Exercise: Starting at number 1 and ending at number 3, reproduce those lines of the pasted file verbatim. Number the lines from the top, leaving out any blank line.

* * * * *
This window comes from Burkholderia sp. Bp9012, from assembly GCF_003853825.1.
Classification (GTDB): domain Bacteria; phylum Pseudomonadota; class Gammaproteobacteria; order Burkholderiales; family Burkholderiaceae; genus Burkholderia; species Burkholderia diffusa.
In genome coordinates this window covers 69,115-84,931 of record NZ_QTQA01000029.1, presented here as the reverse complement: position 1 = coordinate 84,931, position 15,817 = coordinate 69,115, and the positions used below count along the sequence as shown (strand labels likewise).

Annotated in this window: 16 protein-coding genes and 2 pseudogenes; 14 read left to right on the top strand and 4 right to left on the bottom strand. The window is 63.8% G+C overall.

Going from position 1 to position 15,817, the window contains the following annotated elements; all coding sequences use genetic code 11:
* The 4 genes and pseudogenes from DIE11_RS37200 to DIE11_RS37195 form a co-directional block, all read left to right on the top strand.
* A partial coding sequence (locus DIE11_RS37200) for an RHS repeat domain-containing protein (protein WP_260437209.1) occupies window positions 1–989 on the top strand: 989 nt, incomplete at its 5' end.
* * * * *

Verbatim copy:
This window comes from Burkholderia sp. Bp9012, from assembly GCF_003853825.1.
Classification (GTDB): domain Bacteria; phylum Pseudomonadota; class Gammaproteobacteria; order Burkholderiales; family Burkholderiaceae; genus Burkholderia; species Burkholderia diffusa.
In genome coordinates this window covers 69,115-84,931 of record NZ_QTQA01000029.1, presented here as the reverse complement: position 1 = coordinate 84,931, position 15,817 = coordinate 69,115, and the positions used below count along the sequence as shown (strand labels likewise).